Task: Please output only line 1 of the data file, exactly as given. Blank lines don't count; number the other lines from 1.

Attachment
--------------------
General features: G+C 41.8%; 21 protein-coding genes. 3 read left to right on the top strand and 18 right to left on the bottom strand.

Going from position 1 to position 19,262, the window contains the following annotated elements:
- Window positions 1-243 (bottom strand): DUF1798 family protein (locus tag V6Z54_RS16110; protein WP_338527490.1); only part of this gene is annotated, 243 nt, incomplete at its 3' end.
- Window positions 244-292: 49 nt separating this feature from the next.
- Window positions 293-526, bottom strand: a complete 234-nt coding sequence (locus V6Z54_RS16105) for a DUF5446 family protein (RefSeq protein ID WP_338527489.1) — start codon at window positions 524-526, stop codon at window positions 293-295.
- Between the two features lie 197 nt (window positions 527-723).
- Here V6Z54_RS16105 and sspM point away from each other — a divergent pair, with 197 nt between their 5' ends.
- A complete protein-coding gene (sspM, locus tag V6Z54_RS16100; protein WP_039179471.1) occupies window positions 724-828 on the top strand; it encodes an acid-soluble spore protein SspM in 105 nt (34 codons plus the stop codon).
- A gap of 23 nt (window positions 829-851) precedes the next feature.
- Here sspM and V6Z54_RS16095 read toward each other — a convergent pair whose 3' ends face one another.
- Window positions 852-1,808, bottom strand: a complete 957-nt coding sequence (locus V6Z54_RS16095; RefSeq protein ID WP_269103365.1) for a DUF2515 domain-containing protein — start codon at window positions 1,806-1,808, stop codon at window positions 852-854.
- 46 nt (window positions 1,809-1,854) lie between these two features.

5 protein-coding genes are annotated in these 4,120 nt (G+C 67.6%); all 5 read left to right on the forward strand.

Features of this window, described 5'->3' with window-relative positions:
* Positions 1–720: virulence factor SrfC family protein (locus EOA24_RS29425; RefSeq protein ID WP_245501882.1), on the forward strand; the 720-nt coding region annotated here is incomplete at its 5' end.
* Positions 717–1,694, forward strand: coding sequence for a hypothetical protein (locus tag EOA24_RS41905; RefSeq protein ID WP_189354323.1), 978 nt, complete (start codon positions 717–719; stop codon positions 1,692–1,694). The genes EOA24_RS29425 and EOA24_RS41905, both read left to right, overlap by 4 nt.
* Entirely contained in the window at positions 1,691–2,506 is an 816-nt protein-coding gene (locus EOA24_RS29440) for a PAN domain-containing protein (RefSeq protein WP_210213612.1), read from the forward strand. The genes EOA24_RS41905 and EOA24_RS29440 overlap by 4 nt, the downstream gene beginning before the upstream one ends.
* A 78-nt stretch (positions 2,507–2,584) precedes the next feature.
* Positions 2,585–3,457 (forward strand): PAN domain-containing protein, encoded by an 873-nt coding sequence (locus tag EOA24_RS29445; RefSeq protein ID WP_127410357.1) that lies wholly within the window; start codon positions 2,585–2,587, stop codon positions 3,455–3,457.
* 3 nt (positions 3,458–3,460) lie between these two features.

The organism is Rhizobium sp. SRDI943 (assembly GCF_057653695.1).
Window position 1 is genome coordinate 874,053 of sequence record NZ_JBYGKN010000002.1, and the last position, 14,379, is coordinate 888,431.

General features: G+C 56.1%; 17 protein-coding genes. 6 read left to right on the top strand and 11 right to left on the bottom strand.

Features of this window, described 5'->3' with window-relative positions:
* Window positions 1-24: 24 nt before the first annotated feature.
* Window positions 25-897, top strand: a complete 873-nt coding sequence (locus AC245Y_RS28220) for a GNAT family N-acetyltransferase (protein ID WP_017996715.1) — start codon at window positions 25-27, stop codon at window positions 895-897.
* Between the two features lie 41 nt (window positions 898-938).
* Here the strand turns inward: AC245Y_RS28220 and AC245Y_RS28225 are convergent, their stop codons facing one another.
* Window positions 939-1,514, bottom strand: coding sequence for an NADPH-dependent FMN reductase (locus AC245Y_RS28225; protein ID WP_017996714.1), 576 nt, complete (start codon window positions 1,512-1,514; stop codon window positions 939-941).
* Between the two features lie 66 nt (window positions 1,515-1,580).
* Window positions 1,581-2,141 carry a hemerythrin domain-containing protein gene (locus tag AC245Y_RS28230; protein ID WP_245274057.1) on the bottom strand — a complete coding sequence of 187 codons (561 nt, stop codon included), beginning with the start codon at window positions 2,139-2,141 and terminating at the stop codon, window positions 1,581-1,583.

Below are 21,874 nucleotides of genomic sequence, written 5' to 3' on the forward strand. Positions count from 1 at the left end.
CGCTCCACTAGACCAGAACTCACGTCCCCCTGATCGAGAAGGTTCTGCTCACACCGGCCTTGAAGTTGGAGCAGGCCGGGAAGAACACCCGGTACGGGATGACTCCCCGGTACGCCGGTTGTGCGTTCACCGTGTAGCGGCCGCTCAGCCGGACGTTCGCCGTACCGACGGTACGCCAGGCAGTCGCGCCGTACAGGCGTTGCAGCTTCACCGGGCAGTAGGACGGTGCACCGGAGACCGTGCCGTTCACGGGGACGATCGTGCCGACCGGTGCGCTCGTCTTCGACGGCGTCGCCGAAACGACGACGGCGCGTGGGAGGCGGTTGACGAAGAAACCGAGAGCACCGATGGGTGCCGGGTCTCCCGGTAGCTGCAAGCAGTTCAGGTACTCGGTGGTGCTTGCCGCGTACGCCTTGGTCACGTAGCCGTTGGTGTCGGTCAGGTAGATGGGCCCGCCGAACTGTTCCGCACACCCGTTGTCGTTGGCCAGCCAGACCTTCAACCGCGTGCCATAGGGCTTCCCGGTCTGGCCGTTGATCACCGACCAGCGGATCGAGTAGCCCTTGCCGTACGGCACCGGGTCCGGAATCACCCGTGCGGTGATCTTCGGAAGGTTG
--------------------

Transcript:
General features: G+C 41.8%; 21 protein-coding genes. 3 read left to right on the top strand and 18 right to left on the bottom strand.